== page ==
'Skinhead' spreads white supremacist message Columbia teen uses King day to deliver hate newspaper.

January 21, 1992|By Michael James

While many people had yesterday off in honor of the Rev. Martin Luther King Jr.'s birthday, Christopher Lee Falk was busy into the early hours of the morning, delivering white supremacist newspapers to a community that takes pride in integration.

Mr. Falk, 18, delivered 1,000 copies to front lawns in his hometown of Columbia, where, the self-proclaimed "skinhead" says, people should realize that "racial equality and integration are brainwashing tactics that hurt the white race."

"I'm proud to be white and I'm letting people know that I am," Mr. Falk said.

"Martin Luther King, and the people who built Columbia, preached that you should be tolerant of people's views and beliefs. So why can't they be tolerant of mine?"

His parents have ordered him out of their Wilde Lake townhouse, no longer willing to accept his role in a religious hate group. "We're not going to accept this kind of behavior anymore," said his father, William B. Falk, sociology department chairman at the University of Maryland College Park.

The newspaper, Racial Loyalty, is published by the Church of the Creator of Otto, N.C., which says blacks, Jews, Christians and "mud races" threaten survival of whites.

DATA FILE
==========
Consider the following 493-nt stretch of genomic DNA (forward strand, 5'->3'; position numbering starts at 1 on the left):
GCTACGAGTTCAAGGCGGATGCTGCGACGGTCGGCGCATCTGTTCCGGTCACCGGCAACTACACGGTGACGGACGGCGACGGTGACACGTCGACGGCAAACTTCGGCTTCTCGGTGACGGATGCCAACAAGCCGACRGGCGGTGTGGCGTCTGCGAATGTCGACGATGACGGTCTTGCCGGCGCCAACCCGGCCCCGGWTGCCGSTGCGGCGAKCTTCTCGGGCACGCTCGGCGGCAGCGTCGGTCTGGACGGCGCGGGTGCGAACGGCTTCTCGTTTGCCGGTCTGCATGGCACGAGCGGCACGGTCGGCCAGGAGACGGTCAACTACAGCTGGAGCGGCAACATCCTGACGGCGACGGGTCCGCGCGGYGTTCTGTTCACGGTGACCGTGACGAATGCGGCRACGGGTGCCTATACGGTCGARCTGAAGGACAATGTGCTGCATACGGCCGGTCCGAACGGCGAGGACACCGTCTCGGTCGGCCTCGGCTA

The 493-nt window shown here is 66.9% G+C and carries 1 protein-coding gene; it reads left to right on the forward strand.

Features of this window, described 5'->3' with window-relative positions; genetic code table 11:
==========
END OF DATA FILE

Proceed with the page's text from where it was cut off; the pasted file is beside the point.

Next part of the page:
Many Columbia residents who received the paper were angry about the hate literature and the church group's efforts to distribute it in a community that prides itself on racial and religious acceptance.

But Christopher Falk said he has received numerous phone calls from supporters, and police say they cannot do anything other than report his name to state officials, who compile statistics on hate incidents.

Mr. Falk, who has a "skinhead" tattoo on his forehead, said the papers were distributed in Harper's Choice and Long Reach villages. "Columbia is our main target because it's so liberal and brainwashed," he said.

In the issue was an editorial by church founder Ben Klassen, who LTC argued that it is the "Manifest Destiny" of the white race to conquer other races. A cartoon showed a cowboy firing pistols at an Indian and a Mexican, with a caption saying, "Cleaning up the territory for the white race."

Mr. Falk, a high school dropout, said he became interested in the white supremacist cause as an elementary school student.

His mother, Geraldine Falk, said she and her husband had given their son an ultimatum after the last time he distributed the newspapers: Stop or get out of the house.

"We're among the people who moved to Columbia for equality and integration, and we think this is despicable," she said.

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